The desired tensile strength of the delivery system can be readily determined within a desired range. Tensile strengths of at least 6,500 psi are typical, with most applications operating within a desirable tensile strength range of 6,500 to 200,000 psi. The formulation of a delivery system with a desirable tensile strength can be made from a variety of encapsulating materials and additives which hereinafter are referred to as “tensile strength modifying agents or modifiers.” These additives may be used to formulate the delivery system by modifying the tensile strength of the delivery system, including tensile strength-lowering materials such as fats, emulsifiers, plasticizers (softeners), waxes, low molecular weight polymers, and the like, in addition to tensile strength increasing materials such as high molecular weight polymers. In addition, the tensile strength of the delivery system can also be fine tuned by combining different tensile strength modifiers to form the delivery system. For example, the tensile strength of high molecular weight polymers such as polyvinyl acetate may be reduced when tensile strength lowering agents such as fats and/or oils are added.

Examples of tensile strength modifiers or modifying agents include, but are not limited to, fats (e.g., hydrogenated or non-hydrogenated vegetable oils, animal fats), waxes (e.g., microcrystalline wax, bees wax), plasticizers/emulsifiers (e.g., mineral oil, fatty acids, mono- and diglycerides, triacetin, glycerin, acetylated monoglycerides, glycerol rosin monostearate esters), low and high molecular weight polymers (e.g., polypropylene glycol, polyethylene glycol, polyisobutylene, polyethylene, polyvinylacetate) and the like, and combinations thereof. Plasticizers may also be referred to as softeners.

Thus, by employing tensile strength modifiers, the overall tensile strength of the delivery system can be adjusted or altered in such a way that a preselected tensile strength is obtained for the corresponding desired release rate of the active component from an edible composition based on a comparison with a standard.

The delivery system of the present invention is typically in the form of a powder or granules. The particle size is not critical to the function of the present invention however the particle size is desirably selected according to the desired rate of release and/or mouthfeel (i.e., grittiness) and the type of carrier incorporated in the edible composition. For chewing gum compositions, the particle size is preferably less than 600 microns.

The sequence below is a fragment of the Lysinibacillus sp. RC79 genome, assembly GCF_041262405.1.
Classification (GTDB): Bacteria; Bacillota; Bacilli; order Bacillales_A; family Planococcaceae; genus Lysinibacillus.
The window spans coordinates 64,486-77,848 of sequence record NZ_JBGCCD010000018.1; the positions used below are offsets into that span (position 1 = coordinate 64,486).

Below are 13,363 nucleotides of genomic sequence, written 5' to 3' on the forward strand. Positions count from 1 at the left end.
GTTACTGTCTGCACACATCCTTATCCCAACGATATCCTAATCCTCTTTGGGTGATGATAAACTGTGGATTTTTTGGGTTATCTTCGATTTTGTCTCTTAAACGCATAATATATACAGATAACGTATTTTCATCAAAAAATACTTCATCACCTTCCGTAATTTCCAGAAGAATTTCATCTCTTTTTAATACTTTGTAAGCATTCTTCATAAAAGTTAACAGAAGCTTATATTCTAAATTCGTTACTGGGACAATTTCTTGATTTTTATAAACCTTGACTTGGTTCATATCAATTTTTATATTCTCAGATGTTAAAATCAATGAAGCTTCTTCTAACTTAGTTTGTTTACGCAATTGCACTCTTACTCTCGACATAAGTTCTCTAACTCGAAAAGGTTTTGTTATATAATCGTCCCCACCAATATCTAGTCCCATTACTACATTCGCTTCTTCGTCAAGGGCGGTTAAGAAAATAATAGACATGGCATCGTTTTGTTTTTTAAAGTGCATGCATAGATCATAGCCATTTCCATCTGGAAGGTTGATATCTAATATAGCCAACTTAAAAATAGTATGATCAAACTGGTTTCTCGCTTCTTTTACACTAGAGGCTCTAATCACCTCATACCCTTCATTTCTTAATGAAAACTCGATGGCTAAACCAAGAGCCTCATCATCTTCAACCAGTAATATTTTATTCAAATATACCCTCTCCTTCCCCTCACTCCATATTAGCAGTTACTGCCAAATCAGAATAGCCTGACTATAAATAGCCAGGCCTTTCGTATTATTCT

Except as otherwise noted, the amount of the ingredients incorporated into the compositions according to the present invention is designated as % by weight based on the total weight of the composition.

The delivery systems of the present invention produce controlled release of the active components as desired through the use of a preselected tensile strength when matched with a desirable release rate selected according to the type of the active components to be encapsulated, the encapsulating material used, the additives incorporated, the desired rate of release of the active component, and the like. The materials used to encapsulate the active component are generally selected from edible water insoluble materials capable of forming a strong matrix, solid coating or film as a protective barrier around the active component. The encapsulating material is chosen in a manner consistent with the tensile strength of the delivery system which will typically be at least 6,500 psi, more typically in the range of from about 6,500 to 200,000 psi. Such encapsulating materials may be selected from polyvinyl acetate, polyethylene, crosslinked polyvinyl pyrrolidone, polymethylmethacrylate, polylactidacid, polyhydroxyalkanoates, ethylcellulose, polyvinyl acetatephthalate, polyethylene glycol esters, methacrylicacid-co-methylmethacrylate, and the like, and combinations thereof.

The encapsulating material may be present in amounts of from about 0.2% to 10% by weight based on the total weight of the edible composition, preferably 1% to 5% by weight. The amount of the encapsulating material will, of course, depend in part on the amount of the active component which must be encapsulated. The amount of the encapsulating material with respect to the weight of the delivery system, is from about 30% to 99%, preferably from about 60% to 90% by weight.